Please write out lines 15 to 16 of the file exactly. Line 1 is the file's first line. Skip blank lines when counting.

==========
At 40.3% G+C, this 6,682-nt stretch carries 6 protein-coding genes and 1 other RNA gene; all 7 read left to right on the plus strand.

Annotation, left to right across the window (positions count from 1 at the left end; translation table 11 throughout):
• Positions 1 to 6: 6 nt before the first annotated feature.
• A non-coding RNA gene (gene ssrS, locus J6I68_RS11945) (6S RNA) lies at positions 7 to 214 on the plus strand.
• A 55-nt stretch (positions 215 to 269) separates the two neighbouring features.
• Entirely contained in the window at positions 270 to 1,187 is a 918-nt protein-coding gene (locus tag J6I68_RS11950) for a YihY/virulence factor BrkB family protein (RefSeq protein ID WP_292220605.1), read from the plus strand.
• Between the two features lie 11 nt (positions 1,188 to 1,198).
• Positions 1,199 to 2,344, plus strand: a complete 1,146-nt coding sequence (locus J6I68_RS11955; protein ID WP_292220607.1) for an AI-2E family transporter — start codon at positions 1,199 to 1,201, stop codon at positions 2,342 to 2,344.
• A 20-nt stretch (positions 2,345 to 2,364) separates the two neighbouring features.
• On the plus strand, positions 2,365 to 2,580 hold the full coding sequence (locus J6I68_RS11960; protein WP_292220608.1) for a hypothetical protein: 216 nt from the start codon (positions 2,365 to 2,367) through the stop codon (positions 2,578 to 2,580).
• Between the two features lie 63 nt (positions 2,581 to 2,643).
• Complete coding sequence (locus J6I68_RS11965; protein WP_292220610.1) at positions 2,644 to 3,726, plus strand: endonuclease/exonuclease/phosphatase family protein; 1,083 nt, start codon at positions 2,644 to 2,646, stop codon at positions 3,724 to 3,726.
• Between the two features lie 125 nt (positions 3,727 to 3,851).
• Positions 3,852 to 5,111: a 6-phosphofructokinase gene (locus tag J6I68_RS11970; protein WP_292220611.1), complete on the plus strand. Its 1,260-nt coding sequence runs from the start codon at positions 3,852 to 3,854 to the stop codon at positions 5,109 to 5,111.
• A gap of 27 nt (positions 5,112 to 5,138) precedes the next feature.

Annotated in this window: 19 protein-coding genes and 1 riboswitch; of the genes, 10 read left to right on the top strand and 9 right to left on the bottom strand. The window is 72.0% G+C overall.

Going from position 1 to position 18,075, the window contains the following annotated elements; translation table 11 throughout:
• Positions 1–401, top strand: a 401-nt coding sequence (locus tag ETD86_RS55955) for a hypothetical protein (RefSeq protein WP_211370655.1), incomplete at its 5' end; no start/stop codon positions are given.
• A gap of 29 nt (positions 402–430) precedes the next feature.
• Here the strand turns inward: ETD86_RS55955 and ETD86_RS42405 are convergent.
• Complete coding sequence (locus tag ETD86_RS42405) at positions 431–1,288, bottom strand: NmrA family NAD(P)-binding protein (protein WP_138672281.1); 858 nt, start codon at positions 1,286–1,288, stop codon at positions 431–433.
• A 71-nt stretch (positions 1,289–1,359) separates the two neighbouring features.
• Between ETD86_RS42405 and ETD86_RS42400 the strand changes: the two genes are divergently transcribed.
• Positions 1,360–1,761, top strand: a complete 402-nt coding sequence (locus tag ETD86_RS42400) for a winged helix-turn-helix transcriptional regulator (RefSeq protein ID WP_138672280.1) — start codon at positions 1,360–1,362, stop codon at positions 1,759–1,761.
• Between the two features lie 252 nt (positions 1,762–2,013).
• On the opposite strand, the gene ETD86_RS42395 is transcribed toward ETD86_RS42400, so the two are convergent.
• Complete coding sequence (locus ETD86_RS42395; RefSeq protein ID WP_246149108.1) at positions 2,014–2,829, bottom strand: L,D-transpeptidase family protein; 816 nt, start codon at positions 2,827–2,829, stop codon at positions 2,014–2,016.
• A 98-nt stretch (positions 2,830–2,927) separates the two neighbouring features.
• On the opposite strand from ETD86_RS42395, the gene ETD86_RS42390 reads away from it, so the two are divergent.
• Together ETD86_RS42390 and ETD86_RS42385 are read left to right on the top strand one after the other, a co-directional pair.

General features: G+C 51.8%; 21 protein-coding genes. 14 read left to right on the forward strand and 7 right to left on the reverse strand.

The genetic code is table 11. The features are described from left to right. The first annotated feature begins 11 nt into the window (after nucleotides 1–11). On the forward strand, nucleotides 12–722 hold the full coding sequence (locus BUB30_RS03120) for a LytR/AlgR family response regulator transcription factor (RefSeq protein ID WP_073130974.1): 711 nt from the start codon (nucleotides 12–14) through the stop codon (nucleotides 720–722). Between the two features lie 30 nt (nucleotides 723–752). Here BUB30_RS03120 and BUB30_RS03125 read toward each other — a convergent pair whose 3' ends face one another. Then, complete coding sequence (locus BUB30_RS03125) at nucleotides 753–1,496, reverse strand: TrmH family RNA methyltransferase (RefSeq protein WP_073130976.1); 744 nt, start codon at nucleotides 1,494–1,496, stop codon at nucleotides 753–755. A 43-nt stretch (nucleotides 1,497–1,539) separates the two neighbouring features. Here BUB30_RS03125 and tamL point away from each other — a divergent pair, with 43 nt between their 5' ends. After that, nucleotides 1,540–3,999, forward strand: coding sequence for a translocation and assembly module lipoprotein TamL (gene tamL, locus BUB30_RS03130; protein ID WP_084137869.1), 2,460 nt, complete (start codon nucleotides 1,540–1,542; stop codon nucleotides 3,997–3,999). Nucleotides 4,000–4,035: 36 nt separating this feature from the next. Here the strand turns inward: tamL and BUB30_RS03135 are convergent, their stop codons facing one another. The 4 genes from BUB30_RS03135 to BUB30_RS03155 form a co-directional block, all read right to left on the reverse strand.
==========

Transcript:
• A gap of 27 nt (positions 5,112 to 5,138) precedes the next feature.

Annotated in this window: 19 protein-coding genes and 1 riboswitch; of the genes, 10 read left to right on the top strand and 9 right to left on the bottom strand. The window is 72.0% G+C overall.